Exploring innovative digital solutions is among the preeminent pursuits for individuals, companies… and nations. Among these is cryptocurrencies - digital currencies known for revolutionizing online fund transfers, given their decentralized, transparent and flexible structure.
And yet, cryptocurrencies are known for their drawbacks, making them a hot potato issue in many countries. Of these drawbacks is the staggering energy consumption throughout the cryptocurrency mining – a process of earning new cryptocurrency by solving sophisticated mathematical equations via proof-of-work (PoW), which is one of the transaction validation mechanisms.
The cryptocurrency mining industry is massive, and stats suggest it broke a more than three-year record in February, as it generated almost $1.4 billion, rising 21 per cent from January. The rise is linked with the recent peak in cryptocurrency demand, which also increased the industry's energy consumption, creating a dilemma many wonder what to do about, especially when the focus is on mitigating climate change.
This poses serious questions for governments and corporations looking to curb their carbon footprints. But at the same time, they are seeking ways to adopt cryptocurrencies.
Power entire nations
Bitcoin is the perfect example. According to Bitcoin Energy Consumption Index and the Cambridge Bitcoin Electricity Consumption Index, its mining network's annual energy is more than 121 terawatt-hours (TWh), which is around 0.6 per cent of global electricity consumption. It exceeds Argentina's total annual energy consumption and would rank among the Top 30 electricity consumers worldwide if it was a country.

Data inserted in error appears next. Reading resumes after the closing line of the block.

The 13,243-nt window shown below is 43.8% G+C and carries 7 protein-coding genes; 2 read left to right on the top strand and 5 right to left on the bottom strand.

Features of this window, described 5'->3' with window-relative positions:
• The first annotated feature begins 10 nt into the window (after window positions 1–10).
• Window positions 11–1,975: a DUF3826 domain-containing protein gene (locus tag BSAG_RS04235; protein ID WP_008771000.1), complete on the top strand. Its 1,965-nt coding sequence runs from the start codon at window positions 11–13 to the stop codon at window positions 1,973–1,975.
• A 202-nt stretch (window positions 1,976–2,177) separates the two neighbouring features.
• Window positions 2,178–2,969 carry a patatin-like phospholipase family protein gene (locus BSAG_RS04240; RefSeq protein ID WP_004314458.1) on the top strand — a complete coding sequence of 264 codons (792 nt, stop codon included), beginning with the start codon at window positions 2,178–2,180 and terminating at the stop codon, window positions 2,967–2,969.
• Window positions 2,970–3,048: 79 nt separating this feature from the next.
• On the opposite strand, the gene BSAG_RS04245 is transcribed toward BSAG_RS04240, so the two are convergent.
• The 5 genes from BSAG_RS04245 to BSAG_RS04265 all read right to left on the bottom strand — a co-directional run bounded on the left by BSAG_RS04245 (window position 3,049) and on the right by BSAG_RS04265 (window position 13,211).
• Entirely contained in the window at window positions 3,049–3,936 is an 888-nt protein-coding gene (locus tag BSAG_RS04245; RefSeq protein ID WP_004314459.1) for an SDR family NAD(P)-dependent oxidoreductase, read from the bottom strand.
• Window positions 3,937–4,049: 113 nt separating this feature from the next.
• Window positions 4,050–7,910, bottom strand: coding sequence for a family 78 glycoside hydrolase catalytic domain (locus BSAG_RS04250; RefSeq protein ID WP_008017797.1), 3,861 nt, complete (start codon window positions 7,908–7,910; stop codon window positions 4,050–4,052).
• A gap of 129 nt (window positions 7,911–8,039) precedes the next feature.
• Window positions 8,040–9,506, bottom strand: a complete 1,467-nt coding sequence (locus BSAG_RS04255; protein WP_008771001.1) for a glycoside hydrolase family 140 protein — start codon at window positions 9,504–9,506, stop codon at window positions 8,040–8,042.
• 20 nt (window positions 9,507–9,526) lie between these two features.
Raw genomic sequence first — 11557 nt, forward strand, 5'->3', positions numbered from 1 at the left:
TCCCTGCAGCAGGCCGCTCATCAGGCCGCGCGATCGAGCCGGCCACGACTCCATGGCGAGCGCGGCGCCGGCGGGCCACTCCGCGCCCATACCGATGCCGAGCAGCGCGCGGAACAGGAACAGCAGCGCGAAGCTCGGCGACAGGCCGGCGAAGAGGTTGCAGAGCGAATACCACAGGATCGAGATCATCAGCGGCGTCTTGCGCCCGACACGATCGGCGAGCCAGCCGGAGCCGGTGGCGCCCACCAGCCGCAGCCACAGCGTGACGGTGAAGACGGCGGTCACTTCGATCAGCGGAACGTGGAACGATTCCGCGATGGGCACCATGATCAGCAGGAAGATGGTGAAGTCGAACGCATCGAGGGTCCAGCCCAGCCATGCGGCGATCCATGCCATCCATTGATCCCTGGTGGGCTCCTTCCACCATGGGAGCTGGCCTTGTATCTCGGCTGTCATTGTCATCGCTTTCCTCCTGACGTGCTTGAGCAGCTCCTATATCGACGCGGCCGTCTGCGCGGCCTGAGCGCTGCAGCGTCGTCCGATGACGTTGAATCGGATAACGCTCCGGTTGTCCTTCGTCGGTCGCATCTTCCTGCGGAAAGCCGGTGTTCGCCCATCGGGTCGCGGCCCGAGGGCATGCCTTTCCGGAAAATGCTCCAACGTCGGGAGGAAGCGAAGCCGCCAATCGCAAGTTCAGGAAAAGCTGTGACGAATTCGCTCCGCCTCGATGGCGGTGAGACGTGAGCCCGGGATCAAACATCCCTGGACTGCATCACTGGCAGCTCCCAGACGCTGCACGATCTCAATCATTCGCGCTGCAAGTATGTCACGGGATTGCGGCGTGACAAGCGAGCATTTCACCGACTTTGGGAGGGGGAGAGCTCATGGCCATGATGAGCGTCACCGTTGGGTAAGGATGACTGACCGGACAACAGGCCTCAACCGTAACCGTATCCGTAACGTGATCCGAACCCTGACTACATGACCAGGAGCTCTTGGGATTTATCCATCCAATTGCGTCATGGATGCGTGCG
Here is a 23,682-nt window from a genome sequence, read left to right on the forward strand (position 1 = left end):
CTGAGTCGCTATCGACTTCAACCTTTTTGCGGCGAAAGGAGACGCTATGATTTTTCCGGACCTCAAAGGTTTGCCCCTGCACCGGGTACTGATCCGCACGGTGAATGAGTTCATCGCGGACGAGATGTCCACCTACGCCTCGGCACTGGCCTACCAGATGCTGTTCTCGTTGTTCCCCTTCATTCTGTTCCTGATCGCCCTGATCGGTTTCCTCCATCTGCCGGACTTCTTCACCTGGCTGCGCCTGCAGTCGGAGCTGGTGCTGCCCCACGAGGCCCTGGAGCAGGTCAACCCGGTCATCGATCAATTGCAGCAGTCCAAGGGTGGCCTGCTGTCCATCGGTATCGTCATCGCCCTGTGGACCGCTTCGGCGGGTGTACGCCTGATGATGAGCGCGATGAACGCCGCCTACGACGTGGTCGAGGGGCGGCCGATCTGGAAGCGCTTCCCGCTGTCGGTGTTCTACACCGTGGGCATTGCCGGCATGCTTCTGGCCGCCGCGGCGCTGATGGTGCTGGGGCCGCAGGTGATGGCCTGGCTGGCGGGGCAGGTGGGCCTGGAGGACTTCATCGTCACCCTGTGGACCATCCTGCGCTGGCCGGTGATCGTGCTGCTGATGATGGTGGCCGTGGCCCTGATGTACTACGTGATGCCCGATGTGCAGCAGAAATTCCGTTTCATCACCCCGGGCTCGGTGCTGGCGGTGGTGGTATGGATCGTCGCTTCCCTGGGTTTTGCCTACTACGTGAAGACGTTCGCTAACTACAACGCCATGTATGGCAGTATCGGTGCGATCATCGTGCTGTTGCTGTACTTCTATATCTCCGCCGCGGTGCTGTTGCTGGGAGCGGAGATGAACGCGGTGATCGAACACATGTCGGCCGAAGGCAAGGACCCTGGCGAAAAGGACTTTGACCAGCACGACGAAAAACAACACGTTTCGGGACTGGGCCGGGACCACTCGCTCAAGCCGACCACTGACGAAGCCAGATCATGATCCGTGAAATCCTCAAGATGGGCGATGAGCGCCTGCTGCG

For a better perspective, and as per data from the University of Cambridge, one Bitcoin transaction equals the carbon footprint of 735,121 Visa transactions and 55,280 hours of YouTube streaming, which is equivalent to between 53 and 127 million megatons of carbon dioxide.
Bitcoin's extensive energy consumption is due to its core design. When it was introduced, it was able to be mined on an average computer. Nevertheless, the way bitcoin mining has evolved changed the performance and the expectations from the remaining coins.
Bitcoin has a ceiling of 21 million coins that can be mined, and the more bitcoin is mined, the more complex the algorithms become. Hence an average computer can no longer solve them to mine new bitcoin. As of today, over 18.5 million bitcoins have been mined, which means mining the coming ones will demand advanced computers - and a vast amount of electricity to run them.
Despite ongoing research on cryptocurrencies' energy consumption's dilemma and its impact, there remains some ambiguity regarding their energy sources. Since there are no official trackers to locate the cryptocurrency miners or classify the energy sources used for mining, it is still unclear whether miners are using electricity fueled by renewable energy or fossil fuels. Nevertheless, University of Cambridge estimates that two-thirds of the energy used by the network is from fossil fuels.
Cut down on energy
Efforts to make the cryptocurrency industry less energy-intensive are underway. In the interim, carbon emission reduction should be a priority, and must be sought at different levels. It can start from within, if the Bitcoin or other cryptocurrencies' core developers alter their software to reduce their computational demands.
Another option is to shift to alternative protocols for validating transfers. Currently, PoW is the most widely used verification protocol. However, others such as proof-of-stake (PoS) and proof-of-authority (PoA) could potentially accomplish validations more energy-efficiently as well.
Additional initiatives, including reforestation programmes, direct air capture, and other carbon sequestration methods to offset the negative carbon footprint could also be considered by cryptocurrency leaders. Finally, incentivizing miners to use renewable energy sources during the mining process could be considered.
Like any industry, solutions to mitigate this challenge exist.